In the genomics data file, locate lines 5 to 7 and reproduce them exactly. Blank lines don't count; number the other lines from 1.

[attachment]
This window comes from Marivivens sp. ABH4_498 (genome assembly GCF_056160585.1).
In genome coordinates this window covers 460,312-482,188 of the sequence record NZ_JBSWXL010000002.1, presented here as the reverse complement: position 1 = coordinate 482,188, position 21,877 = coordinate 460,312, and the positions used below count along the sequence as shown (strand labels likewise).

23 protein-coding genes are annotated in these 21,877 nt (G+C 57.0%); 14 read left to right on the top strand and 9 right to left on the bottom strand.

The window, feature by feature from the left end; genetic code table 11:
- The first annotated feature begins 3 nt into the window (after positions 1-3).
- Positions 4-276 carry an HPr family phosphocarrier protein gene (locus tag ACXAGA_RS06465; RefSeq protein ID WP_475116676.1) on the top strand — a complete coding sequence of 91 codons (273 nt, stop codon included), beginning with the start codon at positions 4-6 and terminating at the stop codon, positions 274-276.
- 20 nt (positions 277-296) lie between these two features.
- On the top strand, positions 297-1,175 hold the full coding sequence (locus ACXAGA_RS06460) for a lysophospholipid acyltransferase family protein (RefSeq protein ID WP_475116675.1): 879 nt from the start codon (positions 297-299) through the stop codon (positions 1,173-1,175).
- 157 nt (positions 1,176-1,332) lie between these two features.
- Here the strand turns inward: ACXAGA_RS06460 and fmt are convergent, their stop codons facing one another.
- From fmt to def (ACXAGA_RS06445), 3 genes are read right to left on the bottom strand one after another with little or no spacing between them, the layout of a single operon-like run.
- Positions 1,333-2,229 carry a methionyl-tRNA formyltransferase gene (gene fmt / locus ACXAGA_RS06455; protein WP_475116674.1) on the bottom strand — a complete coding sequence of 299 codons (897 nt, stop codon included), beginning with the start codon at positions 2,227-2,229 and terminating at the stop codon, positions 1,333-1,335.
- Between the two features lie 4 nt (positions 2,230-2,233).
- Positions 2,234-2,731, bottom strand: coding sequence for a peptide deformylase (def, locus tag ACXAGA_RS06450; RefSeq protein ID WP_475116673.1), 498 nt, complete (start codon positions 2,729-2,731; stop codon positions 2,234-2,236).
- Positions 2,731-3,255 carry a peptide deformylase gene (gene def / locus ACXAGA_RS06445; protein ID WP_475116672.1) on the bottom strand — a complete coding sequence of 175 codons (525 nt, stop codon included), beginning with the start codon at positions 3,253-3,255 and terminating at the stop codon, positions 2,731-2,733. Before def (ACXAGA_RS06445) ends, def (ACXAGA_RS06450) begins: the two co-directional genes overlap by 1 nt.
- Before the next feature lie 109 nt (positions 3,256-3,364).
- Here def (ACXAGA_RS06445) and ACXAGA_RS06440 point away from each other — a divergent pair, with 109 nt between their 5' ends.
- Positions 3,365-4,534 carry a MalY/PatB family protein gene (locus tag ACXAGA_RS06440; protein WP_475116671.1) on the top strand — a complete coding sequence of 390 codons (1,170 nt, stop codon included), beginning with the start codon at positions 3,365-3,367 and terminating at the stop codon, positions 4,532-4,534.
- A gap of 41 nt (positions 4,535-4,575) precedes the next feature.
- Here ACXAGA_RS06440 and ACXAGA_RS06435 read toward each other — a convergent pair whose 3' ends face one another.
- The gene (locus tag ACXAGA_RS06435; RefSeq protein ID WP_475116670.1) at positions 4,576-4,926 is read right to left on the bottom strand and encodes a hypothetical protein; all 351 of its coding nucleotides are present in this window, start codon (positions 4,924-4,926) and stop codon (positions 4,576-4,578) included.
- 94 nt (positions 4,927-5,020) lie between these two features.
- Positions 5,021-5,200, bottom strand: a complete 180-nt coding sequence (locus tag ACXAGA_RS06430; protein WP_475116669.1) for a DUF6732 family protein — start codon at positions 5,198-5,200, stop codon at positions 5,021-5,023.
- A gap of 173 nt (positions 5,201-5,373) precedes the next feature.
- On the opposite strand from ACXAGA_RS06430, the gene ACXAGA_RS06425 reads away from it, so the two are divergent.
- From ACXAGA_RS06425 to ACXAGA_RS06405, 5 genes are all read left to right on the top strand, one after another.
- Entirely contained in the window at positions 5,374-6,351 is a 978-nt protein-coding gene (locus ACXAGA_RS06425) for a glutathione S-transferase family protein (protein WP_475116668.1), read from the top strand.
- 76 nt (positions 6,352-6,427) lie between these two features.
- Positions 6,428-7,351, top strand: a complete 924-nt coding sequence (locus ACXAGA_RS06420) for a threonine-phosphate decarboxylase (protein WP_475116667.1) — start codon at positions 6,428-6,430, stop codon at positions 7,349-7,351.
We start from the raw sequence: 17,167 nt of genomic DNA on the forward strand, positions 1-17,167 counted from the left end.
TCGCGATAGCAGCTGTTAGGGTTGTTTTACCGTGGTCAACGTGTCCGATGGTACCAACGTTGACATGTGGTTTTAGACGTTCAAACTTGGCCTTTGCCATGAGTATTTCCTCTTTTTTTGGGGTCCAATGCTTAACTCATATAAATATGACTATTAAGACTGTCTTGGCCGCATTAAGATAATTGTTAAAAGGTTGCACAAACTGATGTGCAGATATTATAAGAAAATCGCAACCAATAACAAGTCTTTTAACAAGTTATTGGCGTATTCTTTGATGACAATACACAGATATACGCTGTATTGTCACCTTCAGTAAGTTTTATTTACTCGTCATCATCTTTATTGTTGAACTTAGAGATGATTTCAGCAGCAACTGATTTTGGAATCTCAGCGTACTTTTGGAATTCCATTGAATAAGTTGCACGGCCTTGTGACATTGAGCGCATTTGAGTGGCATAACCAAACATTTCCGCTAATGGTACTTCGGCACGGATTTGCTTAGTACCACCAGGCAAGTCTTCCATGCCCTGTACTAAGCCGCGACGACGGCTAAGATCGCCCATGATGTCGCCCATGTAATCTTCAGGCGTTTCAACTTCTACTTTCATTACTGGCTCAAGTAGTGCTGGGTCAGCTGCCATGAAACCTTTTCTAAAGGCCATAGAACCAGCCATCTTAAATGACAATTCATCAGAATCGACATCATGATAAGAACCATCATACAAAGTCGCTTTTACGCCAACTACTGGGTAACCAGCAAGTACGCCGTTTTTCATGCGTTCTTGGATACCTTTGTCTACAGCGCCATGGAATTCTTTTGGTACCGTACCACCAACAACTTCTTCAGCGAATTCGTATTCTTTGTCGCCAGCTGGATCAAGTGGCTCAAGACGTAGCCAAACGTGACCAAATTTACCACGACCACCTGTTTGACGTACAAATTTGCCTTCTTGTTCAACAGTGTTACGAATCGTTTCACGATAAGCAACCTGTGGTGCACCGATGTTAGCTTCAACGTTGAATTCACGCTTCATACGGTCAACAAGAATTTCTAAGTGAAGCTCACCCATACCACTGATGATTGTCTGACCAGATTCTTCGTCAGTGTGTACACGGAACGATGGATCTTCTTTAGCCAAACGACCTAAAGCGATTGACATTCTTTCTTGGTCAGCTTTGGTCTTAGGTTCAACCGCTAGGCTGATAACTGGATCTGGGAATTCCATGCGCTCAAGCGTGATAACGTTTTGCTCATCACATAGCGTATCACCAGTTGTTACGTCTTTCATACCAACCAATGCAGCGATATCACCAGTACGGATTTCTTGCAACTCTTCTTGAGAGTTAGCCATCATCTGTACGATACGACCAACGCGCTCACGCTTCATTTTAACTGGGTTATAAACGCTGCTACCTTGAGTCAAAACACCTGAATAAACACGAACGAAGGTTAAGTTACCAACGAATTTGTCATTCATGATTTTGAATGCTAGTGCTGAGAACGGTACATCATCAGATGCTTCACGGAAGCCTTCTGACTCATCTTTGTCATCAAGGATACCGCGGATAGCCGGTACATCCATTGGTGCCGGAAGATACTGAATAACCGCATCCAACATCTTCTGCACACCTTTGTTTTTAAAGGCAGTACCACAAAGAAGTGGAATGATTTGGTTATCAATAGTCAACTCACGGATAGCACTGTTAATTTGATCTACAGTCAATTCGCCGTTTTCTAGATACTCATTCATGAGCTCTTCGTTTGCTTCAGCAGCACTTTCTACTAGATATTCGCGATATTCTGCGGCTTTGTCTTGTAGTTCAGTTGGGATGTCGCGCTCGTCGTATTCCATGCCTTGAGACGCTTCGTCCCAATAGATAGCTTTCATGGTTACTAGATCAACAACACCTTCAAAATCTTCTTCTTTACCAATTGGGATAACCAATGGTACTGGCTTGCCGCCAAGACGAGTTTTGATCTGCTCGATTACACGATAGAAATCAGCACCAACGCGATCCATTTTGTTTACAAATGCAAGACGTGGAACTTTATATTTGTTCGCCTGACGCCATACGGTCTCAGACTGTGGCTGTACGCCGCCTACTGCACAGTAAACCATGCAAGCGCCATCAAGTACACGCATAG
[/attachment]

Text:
- The first annotated feature begins 3 nt into the window (after positions 1-3).
- Positions 4-276 carry an HPr family phosphocarrier protein gene (locus tag ACXAGA_RS06465; RefSeq protein ID WP_475116676.1) on the top strand — a complete coding sequence of 91 codons (273 nt, stop codon included), beginning with the start codon at positions 4-6 and terminating at the stop codon, positions 274-276.
- 20 nt (positions 277-296) lie between these two features.